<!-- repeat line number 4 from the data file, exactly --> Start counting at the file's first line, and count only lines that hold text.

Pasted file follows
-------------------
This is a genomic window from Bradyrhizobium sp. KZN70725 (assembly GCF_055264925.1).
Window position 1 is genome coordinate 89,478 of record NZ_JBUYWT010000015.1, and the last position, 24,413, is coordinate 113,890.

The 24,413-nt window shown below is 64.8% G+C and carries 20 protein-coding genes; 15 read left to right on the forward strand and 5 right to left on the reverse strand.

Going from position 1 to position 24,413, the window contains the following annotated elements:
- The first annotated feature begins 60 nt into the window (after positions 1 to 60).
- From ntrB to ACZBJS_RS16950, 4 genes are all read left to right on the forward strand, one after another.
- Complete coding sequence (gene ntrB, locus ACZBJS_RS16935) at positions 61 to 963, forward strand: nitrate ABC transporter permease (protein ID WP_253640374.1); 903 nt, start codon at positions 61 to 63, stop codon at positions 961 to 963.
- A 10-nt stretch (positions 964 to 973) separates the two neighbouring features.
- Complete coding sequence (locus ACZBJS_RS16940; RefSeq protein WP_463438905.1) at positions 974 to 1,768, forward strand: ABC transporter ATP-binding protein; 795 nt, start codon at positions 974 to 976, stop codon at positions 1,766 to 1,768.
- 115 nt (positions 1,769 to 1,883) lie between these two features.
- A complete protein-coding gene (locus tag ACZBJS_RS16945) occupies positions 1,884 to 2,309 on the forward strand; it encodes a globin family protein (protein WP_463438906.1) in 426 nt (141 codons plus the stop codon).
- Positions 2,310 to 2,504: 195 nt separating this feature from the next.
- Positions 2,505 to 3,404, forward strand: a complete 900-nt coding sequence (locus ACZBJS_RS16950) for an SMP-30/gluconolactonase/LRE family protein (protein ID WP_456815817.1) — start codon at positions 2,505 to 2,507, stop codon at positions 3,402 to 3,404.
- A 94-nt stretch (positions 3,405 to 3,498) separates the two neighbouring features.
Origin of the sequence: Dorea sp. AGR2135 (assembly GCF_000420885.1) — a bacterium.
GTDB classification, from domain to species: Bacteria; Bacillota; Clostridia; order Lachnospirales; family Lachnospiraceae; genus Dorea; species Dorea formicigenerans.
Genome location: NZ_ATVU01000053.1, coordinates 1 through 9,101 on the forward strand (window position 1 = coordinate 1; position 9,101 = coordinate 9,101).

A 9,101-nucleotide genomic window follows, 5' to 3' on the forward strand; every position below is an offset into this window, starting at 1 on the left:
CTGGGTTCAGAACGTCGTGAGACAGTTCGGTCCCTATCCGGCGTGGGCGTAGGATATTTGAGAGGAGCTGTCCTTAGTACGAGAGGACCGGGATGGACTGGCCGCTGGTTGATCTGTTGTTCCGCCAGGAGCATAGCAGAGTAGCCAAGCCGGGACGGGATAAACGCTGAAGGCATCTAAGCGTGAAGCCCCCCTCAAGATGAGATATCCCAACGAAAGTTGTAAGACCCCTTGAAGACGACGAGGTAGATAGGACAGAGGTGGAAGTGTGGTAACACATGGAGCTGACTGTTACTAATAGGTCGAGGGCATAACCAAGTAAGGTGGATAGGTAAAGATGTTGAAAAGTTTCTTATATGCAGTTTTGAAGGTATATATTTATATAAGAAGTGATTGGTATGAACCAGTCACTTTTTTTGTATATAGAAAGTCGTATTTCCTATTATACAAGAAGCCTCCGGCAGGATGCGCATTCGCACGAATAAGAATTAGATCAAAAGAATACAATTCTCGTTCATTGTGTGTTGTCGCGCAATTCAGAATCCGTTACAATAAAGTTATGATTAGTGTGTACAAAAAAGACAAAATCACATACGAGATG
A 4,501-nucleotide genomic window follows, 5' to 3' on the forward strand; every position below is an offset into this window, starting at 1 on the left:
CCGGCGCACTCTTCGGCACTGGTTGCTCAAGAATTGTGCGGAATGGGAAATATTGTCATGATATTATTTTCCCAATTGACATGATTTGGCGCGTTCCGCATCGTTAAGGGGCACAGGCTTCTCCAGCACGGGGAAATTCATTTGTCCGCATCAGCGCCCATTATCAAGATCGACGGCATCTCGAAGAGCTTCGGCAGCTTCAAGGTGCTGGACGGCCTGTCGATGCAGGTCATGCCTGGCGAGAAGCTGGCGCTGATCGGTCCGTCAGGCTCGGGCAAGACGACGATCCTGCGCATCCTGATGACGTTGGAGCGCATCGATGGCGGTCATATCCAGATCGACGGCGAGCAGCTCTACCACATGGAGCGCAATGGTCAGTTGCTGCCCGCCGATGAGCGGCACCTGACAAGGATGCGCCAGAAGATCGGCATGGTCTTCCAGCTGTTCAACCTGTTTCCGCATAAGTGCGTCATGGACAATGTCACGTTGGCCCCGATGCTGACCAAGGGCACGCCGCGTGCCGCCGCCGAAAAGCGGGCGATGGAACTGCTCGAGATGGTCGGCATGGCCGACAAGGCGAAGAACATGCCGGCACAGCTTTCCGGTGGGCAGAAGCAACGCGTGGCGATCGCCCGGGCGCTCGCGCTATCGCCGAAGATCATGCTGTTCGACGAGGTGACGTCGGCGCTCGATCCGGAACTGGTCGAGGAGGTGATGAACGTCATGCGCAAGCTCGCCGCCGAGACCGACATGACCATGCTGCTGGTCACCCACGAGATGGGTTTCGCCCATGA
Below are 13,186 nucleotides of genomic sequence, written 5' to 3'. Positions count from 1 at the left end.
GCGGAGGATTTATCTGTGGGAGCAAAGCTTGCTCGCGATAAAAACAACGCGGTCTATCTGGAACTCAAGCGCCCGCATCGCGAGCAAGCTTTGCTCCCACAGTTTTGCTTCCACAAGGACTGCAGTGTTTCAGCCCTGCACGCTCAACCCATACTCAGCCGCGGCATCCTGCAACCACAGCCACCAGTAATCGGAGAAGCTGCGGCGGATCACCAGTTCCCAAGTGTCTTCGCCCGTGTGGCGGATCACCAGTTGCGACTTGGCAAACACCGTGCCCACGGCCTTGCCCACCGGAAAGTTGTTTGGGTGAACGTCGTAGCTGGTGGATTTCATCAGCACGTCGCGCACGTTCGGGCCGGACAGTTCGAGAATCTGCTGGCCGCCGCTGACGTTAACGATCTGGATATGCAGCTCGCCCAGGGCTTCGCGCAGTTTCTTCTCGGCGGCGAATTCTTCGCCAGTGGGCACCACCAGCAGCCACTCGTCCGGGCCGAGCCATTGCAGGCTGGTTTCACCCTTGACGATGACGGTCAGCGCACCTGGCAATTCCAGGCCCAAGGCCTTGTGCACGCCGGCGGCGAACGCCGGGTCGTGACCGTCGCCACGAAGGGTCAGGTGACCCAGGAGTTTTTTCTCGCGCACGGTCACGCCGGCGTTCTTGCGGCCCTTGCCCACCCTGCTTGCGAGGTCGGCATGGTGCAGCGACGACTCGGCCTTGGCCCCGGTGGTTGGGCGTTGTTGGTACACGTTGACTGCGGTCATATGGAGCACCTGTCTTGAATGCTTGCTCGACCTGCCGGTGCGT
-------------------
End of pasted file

Going from position 1 to position 24,413, the window contains the following annotated elements: